I’m not sure any but Gaudreau was a real threat to turn an entire game around with one shift, one move, one second of acceleration through a defense. Whether it translates to the pro game — and this was the subject of some debate in the press box over the weekend — is obviously something we can only wait to find out, because Gaudreau still has shows upon shows to put on before his college career is finished.

However, given the way things have started this year, I can’t imagine he’ll be playing amateur hockey all that much longer.

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  • McRib

    “in net, where they’re playing a kid who, while being perhaps one of the best American-born goaltending prospects in the past few years, won’t turn 18 until early December. This is not necessarily the best way to succeed in college hockey, but you make do with what you have.”

    Thatcher Demko has to be the most overrated goaltending prospect in years (cough cough since Rick DiPietro). The American media have just gone way too far hyping this kid. All of the private publications (ISS, Red Line, etc) have Demko as a 2/3 rounder. Yet everyone in the USA media talks of this kid like he is a surefire Top. 15….

    No one was even talking about Jon Gillies his draft year and he had a 2.08 GAA/.931% in the USHL. Thather Demko’s numbers at the same age (except late birthday) on a much better team (USNTDP) were inferior 2.21 GAA/.902%.

    I totally can see some horribly bad drafting GM like Paul Holmgren or Mike Gillis that needs a goalie ending up getting absolutely burned with this kid after taking him as a first or shall we say they will get Mike Milbured. I have talked to people who have seen him and they all say if he wasn’t a late birthday he would have been lucky to be the fourth or fifth goalie taken last year in that deep crop (Fucale, Jarry, Comrie, Desrosiers, Martin). Why you don’t take goalies as first’s because people tend to loose their minds on a decent goalie within years that have mediocre numbers across the board. While in deep classes like last year guys like Austin Lotz get completely passed over.

  • Parallex

    “— and this was the subject of some debate in the press box over the weekend —”

    Hey now… don’t be a tease. What was being said and how many were saying it?

  • piscera.infada

    “…they don’t have what Gaudreau has in terms of their abilities to immediately turn games around.

    Perhaps I’m just being overly optimistic, but regardless of his stature I think this is the crux of why he works out in the show. Players that have that innate ability to change a game are rare precisely because they find a way to translate that success to a variety of challenges, not just when they’re given the opportunity.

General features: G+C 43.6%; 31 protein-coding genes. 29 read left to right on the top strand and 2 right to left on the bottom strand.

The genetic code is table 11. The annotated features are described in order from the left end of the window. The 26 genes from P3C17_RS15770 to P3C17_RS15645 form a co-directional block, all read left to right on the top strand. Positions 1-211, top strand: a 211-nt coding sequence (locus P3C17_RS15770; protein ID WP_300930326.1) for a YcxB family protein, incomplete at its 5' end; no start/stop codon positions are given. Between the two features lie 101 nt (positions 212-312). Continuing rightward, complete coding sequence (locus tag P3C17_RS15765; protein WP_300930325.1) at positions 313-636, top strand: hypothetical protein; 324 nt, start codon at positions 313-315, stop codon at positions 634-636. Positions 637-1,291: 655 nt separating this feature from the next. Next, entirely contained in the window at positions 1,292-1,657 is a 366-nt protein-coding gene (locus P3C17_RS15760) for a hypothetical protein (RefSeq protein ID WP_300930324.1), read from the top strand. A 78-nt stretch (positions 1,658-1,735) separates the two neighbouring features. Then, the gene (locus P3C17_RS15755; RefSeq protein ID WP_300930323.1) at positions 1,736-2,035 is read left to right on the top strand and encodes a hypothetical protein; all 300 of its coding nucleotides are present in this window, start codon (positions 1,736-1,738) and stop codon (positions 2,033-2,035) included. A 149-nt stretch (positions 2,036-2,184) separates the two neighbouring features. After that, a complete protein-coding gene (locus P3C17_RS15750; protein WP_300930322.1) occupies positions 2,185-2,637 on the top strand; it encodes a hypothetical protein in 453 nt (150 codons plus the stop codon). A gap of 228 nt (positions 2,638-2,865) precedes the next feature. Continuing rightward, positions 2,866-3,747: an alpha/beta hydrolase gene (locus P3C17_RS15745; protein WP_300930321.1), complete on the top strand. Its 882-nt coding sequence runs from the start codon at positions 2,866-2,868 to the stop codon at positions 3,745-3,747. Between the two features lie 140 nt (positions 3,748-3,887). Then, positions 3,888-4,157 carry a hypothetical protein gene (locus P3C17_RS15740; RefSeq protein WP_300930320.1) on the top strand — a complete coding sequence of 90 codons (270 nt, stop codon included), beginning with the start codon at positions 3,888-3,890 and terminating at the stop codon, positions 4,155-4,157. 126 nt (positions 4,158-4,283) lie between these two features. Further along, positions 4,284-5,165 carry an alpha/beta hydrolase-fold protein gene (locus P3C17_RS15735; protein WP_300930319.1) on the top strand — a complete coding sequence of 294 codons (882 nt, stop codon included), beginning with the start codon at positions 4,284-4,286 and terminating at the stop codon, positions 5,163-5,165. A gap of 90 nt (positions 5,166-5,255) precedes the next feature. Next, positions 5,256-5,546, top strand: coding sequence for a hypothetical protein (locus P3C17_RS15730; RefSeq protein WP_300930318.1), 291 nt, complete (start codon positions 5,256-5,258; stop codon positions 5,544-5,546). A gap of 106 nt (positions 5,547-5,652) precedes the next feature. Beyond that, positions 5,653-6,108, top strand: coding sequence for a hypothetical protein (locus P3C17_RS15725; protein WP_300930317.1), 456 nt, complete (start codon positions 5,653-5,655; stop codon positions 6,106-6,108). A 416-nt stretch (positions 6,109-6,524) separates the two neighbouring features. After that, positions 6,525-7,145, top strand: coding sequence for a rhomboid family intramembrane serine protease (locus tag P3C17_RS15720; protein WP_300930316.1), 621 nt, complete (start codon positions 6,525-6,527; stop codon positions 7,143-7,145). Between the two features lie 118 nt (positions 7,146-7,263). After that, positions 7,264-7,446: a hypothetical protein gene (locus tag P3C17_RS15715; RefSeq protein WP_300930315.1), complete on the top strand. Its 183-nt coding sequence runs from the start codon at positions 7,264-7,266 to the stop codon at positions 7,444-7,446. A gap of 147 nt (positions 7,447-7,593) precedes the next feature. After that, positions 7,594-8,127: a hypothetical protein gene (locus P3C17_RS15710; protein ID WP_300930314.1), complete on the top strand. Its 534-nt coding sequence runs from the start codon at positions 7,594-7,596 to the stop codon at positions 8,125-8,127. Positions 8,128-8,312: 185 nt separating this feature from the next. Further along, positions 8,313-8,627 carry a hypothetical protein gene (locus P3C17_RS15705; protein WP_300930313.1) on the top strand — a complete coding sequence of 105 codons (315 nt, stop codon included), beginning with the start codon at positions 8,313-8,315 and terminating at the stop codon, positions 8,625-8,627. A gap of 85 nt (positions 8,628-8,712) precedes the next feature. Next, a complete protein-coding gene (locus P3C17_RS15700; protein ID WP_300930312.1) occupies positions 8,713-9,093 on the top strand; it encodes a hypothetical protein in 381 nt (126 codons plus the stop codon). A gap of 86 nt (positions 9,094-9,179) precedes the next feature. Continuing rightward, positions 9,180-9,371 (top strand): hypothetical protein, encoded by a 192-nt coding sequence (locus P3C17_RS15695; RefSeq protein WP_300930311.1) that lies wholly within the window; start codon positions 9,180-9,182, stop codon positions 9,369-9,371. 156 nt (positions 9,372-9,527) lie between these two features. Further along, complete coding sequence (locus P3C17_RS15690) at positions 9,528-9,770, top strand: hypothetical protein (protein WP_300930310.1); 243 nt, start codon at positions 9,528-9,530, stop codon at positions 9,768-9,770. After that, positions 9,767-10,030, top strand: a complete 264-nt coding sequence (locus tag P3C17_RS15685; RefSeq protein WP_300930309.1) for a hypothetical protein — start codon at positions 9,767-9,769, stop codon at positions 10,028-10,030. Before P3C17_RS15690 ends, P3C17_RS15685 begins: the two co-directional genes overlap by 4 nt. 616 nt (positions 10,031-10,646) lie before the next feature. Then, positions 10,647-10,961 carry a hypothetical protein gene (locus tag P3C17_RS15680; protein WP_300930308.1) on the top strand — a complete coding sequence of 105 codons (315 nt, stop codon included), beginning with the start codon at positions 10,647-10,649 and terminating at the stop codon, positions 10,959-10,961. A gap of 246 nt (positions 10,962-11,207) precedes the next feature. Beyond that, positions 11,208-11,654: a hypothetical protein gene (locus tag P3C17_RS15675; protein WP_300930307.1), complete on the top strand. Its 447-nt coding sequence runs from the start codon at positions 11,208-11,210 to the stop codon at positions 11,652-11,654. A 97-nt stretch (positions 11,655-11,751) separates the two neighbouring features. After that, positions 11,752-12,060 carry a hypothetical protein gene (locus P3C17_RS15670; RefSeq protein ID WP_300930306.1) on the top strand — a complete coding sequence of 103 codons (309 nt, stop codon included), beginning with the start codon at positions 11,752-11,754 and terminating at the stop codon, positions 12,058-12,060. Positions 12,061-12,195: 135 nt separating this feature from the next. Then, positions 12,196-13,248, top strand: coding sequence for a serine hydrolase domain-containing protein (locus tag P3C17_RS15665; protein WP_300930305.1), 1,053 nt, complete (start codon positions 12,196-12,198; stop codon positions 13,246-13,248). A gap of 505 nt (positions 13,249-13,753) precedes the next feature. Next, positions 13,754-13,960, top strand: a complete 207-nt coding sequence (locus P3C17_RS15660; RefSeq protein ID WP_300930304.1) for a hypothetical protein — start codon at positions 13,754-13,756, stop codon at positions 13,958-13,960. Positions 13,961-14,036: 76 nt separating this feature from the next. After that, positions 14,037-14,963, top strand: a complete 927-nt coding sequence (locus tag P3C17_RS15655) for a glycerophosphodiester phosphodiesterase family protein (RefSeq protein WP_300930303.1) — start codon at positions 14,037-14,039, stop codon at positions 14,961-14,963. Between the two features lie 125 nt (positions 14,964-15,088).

• Parallex

    I just hope someone walks into Feaster’s and Burke’s offices and tacks a picture of Martin St. Louis from 99-00 to the wall with the caption “What might have been…”.

  • RedMan

    with this kind of talent on the near horizon, can the Flames manage to get a high draft pick without developing type of acceptance to losing Edmonton has, and be poised to start putting an all new team on the ice next year?

    Exciting times – even with a few losses.

  • Bean-counting cowboy

    Way off topic here, but I was just looking at CapGeek and I think its best we try and re-sign Cammi at a reduced rate for at least another year. Assuming he buys into what Hartley is preaching like the rest of the team so far.

    If you look at the far right column “AAV Deadline” of all the teams, there aren’t many that can add 6 mill of salary even at the deadline. There are so many teams at the cap right now. NYR might could be the only team I see doing it.

    I’m also super in favour of resigning Stempniak and wouldn’t even be opposed to Stajan. Doesn’t hurt to let the young guys ripen on the vine a bit and help shelter them once they do get to the show.

    • Parallex

      “aren’t many that can add 6 mill of salary even at the deadline.”

      Teams can retain salary/cap in trades now. If need absolutely be the Flames can directly eat $ on the trade to make it work.

      • Bean-counting cowboy

        Oh I’m aware of that, it’s just we haven’t seen many teams do this yet and it doesn’t seem Flames ownership is fond of the idea, given they didn’t do it on the Bouwmeester trade to up the value.

        I get your point though, if there is no other option at the deadline, they will likely have to eat some salary.

  • If Glencross keeps up this half-assed attitude going forward and fails to improve his shooting % I think it would be smart to package him and Cammy for picks and or prospects. Like Parallex said we could retain say 1/2 of Cammy’s remaining cap hit to alleviate the stress on the opposite teams cap.